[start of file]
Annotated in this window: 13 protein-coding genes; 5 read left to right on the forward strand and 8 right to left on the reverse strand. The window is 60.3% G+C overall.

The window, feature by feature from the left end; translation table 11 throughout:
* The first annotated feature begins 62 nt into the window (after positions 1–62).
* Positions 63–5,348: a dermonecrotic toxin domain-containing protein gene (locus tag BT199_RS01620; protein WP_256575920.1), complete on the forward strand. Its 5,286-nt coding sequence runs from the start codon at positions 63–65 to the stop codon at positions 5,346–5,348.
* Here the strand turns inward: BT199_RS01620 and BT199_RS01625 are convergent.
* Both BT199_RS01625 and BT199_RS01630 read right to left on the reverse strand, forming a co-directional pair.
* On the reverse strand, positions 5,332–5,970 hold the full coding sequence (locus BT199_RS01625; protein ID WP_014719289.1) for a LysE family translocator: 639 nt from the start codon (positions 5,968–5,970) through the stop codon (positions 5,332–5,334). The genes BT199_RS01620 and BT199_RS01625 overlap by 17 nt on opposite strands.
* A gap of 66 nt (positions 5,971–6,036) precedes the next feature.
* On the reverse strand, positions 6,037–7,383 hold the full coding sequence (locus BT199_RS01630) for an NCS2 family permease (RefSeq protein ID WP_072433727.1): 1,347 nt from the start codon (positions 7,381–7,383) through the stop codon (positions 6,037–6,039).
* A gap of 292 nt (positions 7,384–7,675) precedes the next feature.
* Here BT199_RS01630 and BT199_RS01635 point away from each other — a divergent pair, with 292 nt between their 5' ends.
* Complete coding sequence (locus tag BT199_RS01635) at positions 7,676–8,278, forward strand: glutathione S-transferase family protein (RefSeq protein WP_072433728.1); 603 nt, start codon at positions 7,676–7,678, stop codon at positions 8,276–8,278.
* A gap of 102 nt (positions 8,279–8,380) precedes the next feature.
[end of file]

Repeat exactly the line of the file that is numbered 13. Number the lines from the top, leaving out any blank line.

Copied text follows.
* A gap of 102 nt (positions 8,279–8,380) precedes the next feature.